33 answers

Home Daycare and Paid Vacations

Hi all,

I'm putting our son in an in-home daycare (I live in California by the way), which is run by my best friend's mom, and it's a great place for him. I only need him to go 2 days per week, and she only has Mondays and Fridays available. I got all the paperwork and read through it, and I was surprised to learn that that provider takes paid vacations and that we have to pay for all the national holidays when she is not open. If she gets sick or takes a vacation, we have to pay for those days and then we also have to find other daycare and pay for that, which means I'll be paying like $100 sometimes for 1 day of daycare. If I take a vacation and he doesn't go for 1 week, I still have to give her $50 a day for the days he's not coming. I understand the policy because she doesn't want people to sign up and then not bring their kids and then she doesn't get paid. I understand it's her full time job and she should get paid time off. I know that she's very established and if I don't like the policy I'll just have to go somewhere else! :) Just wondering if anyone knows if this is common practice for in home daycares? It's just annoying because since he's only going Mondays and Fridays, that's a lot of the days that holidays fall on. Let me know what you think. Thanks!

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Thanks for your advice everyone. I like how some people mentioned it is like paying for my spot at the daycare - that totally makes sense! I didn't mean to offend anyone - I obviously understand that it is her career and she deserves paid time off. I just wondered if that was very common. Since she only has Mondays and Fridays, I might just need to find a place where he can go different days so we are not paying for so many Monday holidays. Or call it a good investment in quality daycare. :)

Featured Answers

I agree with the other providers who have answered - sometimes clients don't understand that each spot is a commodity: something that "is for sale" and has a certain value. If you want to "buy the spot" then you pay for it - with whatever conditions the providers has put into the policy. It IS unfortunate for you that many holidays fall on Mondays and Fridays, but that's not the provider's fault. From the answers everyone else has posted, you can tell that there's no "common practice," child care REALLY varies across the US. You have to find what woks for YOU, wherever you are. As a provider, I really appreciate the people who understand that providers are early childhood teachers - it's an valuable job and an important profession.

3 moms found this helpful

Yes, it is pretty common. I have to deal with that as well, but my child goes 5 days per week. You just have to read the contract and decide if the terms are such that you can live with it. If you cannot (and with only 2 days a week, I could understand why), then you really should find a different daycare arrangement.

2 moms found this helpful

Hello, I'm not her and I haven't done daycare in a few years, but, I never charged for when children weren't there. When I took my vacation, I tried to help parents find good childcare and they paid those people. If they took a vacation, I did not charge. I even had parents who lost their jobs and while they were looking for work, I didn't charge them. It's all about respecting them and setting a good environment for the children as well as the parents. I'm not saying she should to free daycare, but it was how I ran mine.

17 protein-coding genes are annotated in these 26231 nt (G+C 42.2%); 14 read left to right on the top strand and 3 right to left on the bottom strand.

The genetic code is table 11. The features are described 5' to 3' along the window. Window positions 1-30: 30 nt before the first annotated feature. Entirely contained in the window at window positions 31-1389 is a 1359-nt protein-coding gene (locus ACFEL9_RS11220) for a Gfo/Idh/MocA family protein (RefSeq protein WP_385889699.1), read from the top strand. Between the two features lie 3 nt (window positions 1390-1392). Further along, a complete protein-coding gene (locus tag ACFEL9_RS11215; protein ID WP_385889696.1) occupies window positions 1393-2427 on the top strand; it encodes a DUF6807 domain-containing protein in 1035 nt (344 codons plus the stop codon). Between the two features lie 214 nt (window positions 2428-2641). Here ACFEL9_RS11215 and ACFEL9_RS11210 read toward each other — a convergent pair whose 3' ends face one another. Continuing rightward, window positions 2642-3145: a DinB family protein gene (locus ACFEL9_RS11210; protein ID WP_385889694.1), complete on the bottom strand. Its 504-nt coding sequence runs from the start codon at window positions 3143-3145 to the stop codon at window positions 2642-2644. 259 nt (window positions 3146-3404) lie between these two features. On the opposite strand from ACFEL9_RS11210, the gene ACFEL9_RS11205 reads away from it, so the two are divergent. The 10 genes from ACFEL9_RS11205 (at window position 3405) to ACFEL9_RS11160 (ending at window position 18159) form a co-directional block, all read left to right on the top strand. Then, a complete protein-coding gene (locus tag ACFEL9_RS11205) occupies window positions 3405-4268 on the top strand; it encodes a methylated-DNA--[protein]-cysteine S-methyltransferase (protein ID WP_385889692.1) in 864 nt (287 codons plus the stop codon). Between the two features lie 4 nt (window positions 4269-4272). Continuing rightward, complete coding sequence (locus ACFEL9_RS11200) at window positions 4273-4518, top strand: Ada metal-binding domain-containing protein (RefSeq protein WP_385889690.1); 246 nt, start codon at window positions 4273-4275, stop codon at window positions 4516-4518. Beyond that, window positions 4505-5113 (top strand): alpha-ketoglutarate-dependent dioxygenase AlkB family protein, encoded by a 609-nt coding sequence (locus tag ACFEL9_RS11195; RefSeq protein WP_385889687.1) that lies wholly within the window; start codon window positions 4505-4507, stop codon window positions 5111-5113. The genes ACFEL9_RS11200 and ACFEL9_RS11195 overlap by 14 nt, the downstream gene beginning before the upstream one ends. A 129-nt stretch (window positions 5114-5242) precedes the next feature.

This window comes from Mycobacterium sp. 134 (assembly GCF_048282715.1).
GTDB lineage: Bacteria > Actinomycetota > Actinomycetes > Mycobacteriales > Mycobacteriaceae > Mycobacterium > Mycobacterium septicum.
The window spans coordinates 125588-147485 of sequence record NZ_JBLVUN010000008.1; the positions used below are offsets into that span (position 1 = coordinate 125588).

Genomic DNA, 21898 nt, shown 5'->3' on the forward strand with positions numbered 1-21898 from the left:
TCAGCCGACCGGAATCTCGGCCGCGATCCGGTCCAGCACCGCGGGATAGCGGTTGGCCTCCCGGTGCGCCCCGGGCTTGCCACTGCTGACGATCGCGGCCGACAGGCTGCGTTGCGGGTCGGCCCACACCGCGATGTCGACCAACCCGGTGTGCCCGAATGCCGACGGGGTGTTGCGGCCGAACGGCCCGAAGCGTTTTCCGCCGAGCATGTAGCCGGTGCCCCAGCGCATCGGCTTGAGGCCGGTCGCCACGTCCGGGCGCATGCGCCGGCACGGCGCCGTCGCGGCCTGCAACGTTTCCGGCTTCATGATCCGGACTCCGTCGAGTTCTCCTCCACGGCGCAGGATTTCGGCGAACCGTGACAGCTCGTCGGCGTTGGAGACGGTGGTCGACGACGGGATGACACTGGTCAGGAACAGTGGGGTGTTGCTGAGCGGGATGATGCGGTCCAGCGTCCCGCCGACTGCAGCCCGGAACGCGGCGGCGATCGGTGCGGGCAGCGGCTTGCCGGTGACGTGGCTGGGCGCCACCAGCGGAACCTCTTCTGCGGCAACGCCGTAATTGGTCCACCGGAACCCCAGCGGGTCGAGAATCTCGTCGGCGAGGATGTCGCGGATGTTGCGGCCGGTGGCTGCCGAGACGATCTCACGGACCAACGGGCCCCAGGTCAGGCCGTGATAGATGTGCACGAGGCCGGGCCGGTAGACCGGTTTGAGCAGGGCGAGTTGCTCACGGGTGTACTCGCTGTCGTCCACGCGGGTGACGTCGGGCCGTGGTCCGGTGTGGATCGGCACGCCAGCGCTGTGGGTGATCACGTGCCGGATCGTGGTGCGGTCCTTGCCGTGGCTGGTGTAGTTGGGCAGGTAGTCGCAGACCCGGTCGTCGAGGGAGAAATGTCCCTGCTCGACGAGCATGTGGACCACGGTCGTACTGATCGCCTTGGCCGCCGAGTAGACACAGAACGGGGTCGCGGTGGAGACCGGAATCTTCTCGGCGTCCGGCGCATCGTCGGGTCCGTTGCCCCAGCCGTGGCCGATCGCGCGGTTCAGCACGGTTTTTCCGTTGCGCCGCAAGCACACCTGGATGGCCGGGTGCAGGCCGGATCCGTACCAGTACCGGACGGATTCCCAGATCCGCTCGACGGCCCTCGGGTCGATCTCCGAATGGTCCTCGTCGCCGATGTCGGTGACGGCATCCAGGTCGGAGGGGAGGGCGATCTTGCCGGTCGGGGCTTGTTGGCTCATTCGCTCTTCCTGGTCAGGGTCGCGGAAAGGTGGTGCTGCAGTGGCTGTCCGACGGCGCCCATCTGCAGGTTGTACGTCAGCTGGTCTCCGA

Good luck.
K. K.

1 mom found this helpful

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Why do you think she should not get paid holidays and vacations? This is her career. Do you get paid holidays and vacations and sick days? As a self employed person, she gets to set those rules. Unless shes asking for things like Dr. Suess's birthay off as her paid holiday??

Sorry, but as a home daycare provider (in MN) This irritates me. I had PTO (paid time off) days for years (started at 10 days and worked up to 20), PLUS holidays (I had 7 and now 9). But I bumped my rates up a bit to cover it and eliminated the 20 PTO days (I never did like the double daycare for parents so I found my solution to it..higher rates!!)

Many providers, especially, as you stated, an established one in what is obviously a succesfully paid area (my rates are close to that, especialy for PT rates), will usually have you pay for the spot on their license Enrollment, not attendance.

Many responders said to ask about switching days those weeks but it sounds to me like she has no room for you the other days, so thats not likely possible? I have had PT families before and IF I have the room, I offer them that chance, but usually its not an option.

You spound like you actually DO understand all the WHY reasons she is asking this all of you....you just don't want to pay it. LOL. I get that, but where I live...very very normal and the provider sets those rules, as you said!

Best of luck!

4 moms found this helpful

My sitter gets all of the major paid holidays, black friday, the day after christmas, and a week in august. all paid. its in the contract.
for the holidays, it's not a big problem since I get the same holidays. For the week in August, I just make sure that I take that week off also.